Bromby was given his debut on 5 September against Stockport County, partnering Lubo Michalik in his first League One start of the campaign. Jermaine Beckford was out injured but replacement Mike Grella opened the scoring after eight minutes with his first United goal. He exhibited great control to set up Bradley Johnson. His effort was blocked but Grella followed up to curl the ball into the far corner. Michalik added a second in the 37th minute.

The 2-0 victory was United's 14th straight league win at Elland Road, breaking a record established by the 1969 side. It also set a record for successive wins in all competitions at the start of a season, going one better than the seven achieved in 1973.

The perfect record came to an end at Southend on 11 September, a goalless draw being earned via a splendid penalty save by Shane Higgs after 65 minutes. The Friday evening result took Leeds a point clear of Charlton, but the Addicks drew level the following day with a draw at home to Southampton.

There was clear air between the sides the following weekend with Charlton held 2-2 at Norwich, while United hammered Gillingham 4-1 at Elland Road. The victory was built on two goals from Bradley Johnson.

Phil Hay in the Yorkshire Evening Post: 'For Johnson, his brace was the continuation of a renaissance that seemed wholly unlikely at the turn of the year. Even on the first day of pre-season training, it was impossible to predict with any certainty that the midfielder would reach his current level of involvement at Leeds, a club where he has never before found a niche. His heading ability, without question, is reminiscent of Gary Speed, a comparison which has been drawn before and which was highlighted again when Johnson ran in to nod home Robert Snodgrass' corner in the 14th minute. Gillingham had placed Danny Jackman on the near post but the power of Johnson'sMichael Doyle congratulates Bradley Johnson on his second goal against Gillingham header gave him no time to do anything other than flick the ball into the roof of his own net. His second goal was a more creative strike, conjured up by a tidy exchange of passes with Beckford on the left wing. Johnson broke into Gillingham's box and held off Danny Fuller, maintaining his balance and forcing a low shot under keeper Simon Royce.

'Whatever [Gills manager Mark] Stimson hoped to do with his players during the interval did not come to pass. United took no more than 40 seconds to claim a third goal when Beckford flicked on Snodgrass' chipped pass and left Jonathan Howson to control the ball with his knee and thrash it past Royce. And the keeper was beaten again when Beckford's instinctive shot crashed against his crossbar.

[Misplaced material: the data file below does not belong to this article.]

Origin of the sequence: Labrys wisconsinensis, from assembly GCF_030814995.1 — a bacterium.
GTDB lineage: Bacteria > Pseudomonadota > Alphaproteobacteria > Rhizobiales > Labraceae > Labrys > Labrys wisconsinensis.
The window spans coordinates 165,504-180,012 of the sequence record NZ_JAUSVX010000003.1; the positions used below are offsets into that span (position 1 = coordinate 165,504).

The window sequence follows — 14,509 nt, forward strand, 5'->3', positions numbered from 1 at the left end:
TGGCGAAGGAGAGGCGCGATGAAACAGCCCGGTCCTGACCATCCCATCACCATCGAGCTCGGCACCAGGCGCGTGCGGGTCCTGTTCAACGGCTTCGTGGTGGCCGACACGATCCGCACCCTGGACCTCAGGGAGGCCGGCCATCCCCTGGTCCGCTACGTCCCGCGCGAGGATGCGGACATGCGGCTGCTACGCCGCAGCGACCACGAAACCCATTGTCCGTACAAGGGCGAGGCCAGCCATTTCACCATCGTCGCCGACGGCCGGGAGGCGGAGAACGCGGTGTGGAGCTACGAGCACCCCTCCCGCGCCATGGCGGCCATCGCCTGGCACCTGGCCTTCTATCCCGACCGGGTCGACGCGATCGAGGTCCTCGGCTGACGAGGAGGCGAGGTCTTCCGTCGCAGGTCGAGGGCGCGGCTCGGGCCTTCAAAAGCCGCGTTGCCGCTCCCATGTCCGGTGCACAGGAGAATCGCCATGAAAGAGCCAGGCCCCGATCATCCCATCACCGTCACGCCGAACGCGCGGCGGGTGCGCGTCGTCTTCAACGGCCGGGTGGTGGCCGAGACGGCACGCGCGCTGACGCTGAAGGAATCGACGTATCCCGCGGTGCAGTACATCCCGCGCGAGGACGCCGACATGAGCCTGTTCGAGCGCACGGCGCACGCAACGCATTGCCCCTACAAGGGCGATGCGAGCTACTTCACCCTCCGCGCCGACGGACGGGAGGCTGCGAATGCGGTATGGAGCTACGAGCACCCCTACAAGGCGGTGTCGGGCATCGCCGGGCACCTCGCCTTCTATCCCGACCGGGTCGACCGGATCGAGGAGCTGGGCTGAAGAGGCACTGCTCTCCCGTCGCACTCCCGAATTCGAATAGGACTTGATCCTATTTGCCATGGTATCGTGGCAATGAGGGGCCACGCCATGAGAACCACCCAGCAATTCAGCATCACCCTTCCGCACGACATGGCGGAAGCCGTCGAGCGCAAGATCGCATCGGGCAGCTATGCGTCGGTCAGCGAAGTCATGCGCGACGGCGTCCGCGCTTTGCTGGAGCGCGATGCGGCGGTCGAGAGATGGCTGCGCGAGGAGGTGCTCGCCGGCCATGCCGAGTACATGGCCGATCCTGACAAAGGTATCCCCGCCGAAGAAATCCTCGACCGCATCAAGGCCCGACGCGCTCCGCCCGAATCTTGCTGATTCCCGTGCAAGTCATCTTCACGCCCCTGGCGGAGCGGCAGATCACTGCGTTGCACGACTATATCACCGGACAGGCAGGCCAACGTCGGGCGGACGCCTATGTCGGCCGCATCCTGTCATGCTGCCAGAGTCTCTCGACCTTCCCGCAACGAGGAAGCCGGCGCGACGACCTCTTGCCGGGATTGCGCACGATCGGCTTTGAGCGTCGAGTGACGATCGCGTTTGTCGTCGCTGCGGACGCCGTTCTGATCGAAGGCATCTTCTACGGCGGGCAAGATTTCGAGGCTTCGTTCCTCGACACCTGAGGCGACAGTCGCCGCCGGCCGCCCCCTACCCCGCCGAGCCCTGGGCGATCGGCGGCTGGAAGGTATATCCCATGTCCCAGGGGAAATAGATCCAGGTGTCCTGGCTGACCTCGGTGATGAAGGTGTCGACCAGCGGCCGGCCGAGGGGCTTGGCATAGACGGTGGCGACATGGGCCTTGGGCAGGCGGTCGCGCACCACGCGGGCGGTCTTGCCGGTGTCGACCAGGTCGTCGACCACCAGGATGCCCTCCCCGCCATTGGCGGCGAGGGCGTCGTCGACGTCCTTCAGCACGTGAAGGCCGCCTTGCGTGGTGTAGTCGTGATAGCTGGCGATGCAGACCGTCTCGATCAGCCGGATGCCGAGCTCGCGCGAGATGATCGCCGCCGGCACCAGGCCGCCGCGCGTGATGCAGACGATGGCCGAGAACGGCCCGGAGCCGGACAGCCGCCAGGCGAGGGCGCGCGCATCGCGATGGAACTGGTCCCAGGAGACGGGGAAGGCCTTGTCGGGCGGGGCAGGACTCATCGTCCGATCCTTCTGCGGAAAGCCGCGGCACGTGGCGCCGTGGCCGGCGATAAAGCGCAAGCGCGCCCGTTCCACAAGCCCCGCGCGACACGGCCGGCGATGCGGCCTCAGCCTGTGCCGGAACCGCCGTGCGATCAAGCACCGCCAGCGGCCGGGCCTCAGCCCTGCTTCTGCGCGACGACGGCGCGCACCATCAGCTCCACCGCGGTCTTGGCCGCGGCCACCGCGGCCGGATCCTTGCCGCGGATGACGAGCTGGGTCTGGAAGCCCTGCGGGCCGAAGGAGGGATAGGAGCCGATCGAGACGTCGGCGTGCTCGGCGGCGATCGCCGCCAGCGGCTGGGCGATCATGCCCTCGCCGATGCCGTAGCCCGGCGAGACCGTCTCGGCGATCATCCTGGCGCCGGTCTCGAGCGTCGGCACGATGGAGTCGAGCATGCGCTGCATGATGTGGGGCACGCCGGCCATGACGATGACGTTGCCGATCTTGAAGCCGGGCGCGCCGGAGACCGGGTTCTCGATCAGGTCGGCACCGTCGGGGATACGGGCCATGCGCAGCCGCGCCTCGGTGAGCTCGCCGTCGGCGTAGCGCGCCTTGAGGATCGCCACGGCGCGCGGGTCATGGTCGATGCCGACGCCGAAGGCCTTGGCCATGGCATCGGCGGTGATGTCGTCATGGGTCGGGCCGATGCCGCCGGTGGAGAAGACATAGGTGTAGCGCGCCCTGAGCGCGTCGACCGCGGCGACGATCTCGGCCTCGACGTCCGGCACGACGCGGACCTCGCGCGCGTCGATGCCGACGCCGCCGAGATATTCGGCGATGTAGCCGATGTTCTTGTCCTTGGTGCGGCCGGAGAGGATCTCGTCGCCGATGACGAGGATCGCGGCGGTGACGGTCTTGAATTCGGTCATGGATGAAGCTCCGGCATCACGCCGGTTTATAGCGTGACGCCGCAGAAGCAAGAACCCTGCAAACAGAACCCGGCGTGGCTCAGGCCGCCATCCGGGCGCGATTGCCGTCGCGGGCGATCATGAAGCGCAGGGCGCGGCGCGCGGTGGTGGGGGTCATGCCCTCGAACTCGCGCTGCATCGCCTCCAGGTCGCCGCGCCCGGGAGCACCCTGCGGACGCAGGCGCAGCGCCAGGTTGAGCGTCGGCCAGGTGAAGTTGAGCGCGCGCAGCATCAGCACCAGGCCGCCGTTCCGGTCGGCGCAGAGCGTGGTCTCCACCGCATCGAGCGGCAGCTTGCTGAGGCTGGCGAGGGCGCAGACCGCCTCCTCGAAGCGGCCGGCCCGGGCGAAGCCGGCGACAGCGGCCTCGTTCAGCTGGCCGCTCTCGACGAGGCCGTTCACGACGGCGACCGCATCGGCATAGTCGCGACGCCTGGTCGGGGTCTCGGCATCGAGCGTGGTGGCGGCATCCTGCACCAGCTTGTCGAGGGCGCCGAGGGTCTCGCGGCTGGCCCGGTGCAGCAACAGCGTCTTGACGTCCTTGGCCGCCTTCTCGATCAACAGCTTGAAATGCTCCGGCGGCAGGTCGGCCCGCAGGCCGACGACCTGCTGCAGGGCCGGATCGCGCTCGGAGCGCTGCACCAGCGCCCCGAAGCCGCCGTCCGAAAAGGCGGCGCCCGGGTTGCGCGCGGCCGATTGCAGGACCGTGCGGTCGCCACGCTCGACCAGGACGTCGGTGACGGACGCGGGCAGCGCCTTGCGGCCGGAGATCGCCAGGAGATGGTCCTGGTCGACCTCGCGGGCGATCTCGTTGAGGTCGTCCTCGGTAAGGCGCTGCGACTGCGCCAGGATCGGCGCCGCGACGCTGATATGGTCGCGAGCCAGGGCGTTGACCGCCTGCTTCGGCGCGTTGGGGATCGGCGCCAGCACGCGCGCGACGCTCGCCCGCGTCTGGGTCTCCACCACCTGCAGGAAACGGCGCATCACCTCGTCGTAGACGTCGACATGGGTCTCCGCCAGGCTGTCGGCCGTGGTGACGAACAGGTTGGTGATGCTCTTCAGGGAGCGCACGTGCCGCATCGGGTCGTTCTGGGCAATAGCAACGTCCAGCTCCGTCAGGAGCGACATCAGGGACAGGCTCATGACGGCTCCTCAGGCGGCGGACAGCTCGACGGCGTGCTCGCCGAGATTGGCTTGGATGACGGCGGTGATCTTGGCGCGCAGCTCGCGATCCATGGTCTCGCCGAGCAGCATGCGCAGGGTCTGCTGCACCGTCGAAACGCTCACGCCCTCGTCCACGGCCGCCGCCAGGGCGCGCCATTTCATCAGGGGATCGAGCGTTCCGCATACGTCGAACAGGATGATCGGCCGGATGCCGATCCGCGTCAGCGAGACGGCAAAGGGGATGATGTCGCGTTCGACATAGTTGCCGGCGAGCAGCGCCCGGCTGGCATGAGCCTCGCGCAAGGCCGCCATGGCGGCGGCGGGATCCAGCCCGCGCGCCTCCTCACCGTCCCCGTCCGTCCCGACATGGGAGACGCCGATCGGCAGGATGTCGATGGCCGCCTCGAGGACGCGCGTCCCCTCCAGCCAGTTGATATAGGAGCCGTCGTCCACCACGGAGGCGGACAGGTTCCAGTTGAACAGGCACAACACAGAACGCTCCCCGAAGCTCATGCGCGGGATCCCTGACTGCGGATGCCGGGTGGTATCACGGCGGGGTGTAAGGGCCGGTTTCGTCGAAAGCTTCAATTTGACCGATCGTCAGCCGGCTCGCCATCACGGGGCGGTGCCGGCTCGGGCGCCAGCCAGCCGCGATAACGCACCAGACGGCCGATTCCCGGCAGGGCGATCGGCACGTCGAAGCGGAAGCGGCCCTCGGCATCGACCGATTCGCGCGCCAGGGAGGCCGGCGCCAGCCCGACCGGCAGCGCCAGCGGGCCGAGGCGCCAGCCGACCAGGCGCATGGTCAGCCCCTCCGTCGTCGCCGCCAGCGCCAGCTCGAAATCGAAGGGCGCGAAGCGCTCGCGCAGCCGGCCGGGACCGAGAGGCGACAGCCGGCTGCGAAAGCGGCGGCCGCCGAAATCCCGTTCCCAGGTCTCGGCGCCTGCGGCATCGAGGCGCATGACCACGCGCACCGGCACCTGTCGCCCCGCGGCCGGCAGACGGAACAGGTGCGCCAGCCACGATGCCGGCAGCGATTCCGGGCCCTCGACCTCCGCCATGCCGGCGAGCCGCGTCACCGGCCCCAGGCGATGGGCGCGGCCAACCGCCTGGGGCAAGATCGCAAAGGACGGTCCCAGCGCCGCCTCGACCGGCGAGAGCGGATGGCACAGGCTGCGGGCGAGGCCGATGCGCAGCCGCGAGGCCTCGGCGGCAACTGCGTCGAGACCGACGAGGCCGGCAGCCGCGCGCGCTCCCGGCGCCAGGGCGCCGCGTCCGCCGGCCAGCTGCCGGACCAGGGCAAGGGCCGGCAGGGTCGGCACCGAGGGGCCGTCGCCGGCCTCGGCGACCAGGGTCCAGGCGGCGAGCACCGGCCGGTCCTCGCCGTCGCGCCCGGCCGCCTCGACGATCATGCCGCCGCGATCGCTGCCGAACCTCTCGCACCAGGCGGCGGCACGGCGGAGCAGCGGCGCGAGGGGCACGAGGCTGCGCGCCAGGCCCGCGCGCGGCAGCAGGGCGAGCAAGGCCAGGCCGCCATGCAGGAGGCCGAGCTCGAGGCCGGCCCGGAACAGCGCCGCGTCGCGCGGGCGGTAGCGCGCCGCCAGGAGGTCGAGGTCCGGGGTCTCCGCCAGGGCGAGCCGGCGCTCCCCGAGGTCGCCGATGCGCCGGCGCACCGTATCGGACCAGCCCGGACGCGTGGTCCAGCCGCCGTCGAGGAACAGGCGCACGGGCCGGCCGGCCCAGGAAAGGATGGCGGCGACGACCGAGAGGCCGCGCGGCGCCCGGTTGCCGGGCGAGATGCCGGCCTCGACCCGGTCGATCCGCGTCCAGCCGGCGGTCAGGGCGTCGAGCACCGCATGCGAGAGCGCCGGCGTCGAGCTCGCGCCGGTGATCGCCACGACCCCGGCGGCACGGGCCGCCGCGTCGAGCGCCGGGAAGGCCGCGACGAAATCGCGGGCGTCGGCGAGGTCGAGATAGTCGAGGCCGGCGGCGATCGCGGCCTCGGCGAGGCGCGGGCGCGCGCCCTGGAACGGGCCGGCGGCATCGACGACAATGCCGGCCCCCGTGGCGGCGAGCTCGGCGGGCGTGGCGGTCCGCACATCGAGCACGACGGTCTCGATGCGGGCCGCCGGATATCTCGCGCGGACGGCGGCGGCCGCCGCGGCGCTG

'The temptation to showboat was evident but Gillingham replied in the 50th minute with an opportunistic goal, tucked into the corner of Higgs' net by Barcham after Leigh Bromby failed to apply a firm clearance to Kevin Maher's free kick.

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'Leeds drew blood with their next attack as Michael Doyle struck the frame of Royce's goal and Beckford cushioned the ball into an empty net. With that, Gillingham were confirmed as the 13th different club that has failed in succession to win at Elland Road.'

The game was somewhat overshadowed by the forthcoming Carling Cup-tie, which brought Premier League giants Liverpool to West Yorkshire.

Leeds worried the Reds with some strong attacking football, inspired by Snodgrass, but Liverpool won the game through a David Ngog goal after 65 minutes. United had one effort chalked off for offside against Becchio as he made sure Beckford's attempt crossed the line.

It was back to the bread and butter battle for League One points on 26 September, with a visit to fourth-placed MK Dons.

United seemed to have an advantage in a close contest when Jason Puncheon was given a red card in first half injury time for a reckless, two footed lunge on Michael Doyle. Shane Higgs injured his thigh and was replaced by Casper Ankergren after 62 minutes, but Leeds continued to dominate and Beckford had a strike ruled out for offside in the 71st minute. However, a goalless draw seemed inevitable as the game neared its end.

The referee's assistant signalled four minutes of injury time; after three of them Johnson whipped in a free kick from the left and Snodgrass bulleted home a priceless winner.

The injury to Higgs left United short of goalkeeping cover with Alan Martin on loan to Accrington Stanley, and by the time Carlisle visited Elland Road three days later, Blackburn's England Under-21 cap Frank Fielding had arrived on a month's loan.

United dropped their first home points in a 1-1 draw with Carlisle, which marked the return of club captain Richard Naylor after back surgery in the summer. Beckford opened the scoring after half an hour, but Scott Dobie equalised in the 75th minute.

Charlton's 3-0 defeat to Colchester that same afternoon allowed Leeds to open up a three point gap at the top of the table. They were the only remaining unbeaten team in the country, but were held to a second successive home draw when Charlton came away with a goalless draw on 3 October.